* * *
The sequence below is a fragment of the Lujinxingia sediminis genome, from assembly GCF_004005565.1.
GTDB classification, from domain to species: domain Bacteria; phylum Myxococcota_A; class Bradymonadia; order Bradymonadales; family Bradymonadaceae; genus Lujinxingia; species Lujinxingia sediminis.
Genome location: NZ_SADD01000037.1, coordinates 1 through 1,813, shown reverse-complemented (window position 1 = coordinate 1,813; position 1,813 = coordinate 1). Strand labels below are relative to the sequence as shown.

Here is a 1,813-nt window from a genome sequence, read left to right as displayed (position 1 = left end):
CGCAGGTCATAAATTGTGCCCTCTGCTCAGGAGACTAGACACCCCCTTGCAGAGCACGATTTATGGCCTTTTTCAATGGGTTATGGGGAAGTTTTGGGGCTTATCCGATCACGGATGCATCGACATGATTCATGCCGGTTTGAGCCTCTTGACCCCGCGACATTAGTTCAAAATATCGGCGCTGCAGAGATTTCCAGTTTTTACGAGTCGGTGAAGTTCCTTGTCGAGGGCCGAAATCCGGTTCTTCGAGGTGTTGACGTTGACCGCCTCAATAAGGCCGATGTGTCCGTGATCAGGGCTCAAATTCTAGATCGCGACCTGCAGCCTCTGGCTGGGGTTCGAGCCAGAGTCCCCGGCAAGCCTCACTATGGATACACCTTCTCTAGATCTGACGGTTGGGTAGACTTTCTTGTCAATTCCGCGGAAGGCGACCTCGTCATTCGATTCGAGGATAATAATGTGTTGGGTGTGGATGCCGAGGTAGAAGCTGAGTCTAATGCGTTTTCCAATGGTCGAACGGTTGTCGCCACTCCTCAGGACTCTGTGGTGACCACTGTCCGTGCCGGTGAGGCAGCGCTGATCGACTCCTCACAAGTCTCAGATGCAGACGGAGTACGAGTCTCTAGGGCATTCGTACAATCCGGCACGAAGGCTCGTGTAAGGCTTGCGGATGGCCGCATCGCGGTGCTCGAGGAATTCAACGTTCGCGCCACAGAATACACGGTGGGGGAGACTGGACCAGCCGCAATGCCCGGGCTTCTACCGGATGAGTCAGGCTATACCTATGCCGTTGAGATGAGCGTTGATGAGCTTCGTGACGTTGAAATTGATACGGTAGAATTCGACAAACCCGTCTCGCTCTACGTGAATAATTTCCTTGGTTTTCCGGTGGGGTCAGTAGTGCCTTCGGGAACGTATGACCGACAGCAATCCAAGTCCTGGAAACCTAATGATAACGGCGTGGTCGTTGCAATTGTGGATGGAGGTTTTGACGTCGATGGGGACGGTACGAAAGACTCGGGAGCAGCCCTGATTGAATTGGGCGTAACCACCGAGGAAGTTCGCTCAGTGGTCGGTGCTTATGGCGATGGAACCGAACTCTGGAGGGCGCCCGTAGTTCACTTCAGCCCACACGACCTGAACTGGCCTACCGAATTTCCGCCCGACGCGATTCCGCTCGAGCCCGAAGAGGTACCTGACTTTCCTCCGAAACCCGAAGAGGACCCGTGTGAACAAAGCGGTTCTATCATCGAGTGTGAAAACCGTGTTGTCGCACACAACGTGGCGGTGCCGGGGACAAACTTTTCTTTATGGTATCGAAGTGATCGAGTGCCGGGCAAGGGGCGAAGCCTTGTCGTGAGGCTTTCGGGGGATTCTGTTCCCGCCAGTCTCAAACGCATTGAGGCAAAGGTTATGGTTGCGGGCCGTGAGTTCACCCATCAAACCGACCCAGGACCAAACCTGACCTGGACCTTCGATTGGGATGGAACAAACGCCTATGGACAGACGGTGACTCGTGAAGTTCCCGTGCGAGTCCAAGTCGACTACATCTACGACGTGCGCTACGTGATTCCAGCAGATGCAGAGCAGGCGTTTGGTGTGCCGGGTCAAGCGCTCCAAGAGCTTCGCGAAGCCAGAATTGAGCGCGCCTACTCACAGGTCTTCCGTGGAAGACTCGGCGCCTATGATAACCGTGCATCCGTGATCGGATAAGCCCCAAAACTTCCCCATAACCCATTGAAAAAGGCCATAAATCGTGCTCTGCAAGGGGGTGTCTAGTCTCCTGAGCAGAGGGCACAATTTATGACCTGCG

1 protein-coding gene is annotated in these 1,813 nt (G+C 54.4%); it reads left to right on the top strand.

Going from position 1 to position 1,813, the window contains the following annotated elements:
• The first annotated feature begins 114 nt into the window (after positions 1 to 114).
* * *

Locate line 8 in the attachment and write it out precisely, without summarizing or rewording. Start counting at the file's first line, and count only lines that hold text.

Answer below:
• The first annotated feature begins 114 nt into the window (after positions 1 to 114).